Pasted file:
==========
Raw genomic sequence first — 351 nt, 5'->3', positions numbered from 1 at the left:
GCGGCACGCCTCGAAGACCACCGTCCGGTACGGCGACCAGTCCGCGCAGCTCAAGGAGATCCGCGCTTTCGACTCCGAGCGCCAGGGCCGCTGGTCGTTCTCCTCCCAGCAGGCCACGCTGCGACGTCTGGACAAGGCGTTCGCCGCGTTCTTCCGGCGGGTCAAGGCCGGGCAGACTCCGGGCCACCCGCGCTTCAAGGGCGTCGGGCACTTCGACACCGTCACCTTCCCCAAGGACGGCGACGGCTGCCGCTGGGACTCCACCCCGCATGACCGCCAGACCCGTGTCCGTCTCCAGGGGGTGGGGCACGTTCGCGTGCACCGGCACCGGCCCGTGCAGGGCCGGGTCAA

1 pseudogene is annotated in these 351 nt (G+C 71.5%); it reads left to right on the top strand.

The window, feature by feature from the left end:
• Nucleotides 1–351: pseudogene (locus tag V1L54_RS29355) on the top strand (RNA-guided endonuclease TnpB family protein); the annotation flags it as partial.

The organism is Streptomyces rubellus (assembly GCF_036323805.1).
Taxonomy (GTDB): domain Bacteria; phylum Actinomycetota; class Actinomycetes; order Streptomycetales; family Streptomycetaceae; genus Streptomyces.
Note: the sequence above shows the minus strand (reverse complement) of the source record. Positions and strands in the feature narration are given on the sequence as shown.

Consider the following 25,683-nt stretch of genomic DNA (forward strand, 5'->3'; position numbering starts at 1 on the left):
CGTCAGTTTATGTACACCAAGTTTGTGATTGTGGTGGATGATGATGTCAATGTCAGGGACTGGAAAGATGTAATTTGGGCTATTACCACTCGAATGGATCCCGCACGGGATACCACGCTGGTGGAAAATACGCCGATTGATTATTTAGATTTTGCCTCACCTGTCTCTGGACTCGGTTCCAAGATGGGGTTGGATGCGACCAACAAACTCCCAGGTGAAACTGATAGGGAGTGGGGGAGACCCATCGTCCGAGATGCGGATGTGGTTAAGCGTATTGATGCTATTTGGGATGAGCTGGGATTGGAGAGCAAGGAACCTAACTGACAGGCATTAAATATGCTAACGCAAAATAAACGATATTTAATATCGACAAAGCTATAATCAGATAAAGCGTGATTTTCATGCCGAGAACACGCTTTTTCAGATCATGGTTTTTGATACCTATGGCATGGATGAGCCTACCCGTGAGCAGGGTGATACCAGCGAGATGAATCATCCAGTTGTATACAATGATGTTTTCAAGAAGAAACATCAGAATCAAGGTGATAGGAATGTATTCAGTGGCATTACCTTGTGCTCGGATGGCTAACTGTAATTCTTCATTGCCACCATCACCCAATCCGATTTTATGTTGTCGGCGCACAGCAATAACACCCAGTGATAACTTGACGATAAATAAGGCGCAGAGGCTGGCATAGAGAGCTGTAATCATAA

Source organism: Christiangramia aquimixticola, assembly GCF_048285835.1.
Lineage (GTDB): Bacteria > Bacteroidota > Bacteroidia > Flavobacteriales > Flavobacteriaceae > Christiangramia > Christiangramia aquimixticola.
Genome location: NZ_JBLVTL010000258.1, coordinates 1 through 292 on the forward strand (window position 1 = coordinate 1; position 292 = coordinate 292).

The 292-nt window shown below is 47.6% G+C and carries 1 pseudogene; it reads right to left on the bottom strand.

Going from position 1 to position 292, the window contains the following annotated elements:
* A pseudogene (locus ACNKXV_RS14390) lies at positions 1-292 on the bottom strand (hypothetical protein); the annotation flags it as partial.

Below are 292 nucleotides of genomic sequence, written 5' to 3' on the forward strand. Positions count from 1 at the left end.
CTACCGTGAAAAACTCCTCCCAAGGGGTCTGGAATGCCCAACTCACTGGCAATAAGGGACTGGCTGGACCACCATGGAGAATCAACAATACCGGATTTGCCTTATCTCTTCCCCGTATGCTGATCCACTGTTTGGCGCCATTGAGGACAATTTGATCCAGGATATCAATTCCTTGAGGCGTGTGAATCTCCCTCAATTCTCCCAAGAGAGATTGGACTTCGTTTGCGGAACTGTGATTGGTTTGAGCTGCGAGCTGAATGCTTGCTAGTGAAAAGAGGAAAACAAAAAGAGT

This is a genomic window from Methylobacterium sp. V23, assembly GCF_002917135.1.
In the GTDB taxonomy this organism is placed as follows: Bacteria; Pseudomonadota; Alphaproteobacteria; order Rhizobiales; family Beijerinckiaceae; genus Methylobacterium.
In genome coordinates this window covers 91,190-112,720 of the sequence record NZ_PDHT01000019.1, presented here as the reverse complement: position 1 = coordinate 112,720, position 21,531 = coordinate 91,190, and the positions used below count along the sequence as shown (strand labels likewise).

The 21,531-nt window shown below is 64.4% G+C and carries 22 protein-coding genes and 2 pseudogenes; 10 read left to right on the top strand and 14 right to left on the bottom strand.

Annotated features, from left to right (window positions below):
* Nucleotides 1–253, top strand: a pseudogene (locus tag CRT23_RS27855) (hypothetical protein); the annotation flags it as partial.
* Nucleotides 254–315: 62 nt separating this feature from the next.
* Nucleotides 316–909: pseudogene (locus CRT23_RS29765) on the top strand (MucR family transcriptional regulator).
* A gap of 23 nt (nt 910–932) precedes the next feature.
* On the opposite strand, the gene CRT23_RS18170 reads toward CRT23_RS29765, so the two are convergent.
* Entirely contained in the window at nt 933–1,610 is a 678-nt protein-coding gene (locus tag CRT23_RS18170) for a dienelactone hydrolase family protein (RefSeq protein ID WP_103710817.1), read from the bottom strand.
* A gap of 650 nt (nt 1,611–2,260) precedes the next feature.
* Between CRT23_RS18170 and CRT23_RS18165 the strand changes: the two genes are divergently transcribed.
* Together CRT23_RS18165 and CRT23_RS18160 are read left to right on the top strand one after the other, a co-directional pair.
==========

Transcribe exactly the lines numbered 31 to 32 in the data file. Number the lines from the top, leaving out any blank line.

* Between CRT23_RS18170 and CRT23_RS18165 the strand changes: the two genes are divergently transcribed.
* Together CRT23_RS18165 and CRT23_RS18160 are read left to right on the top strand one after the other, a co-directional pair.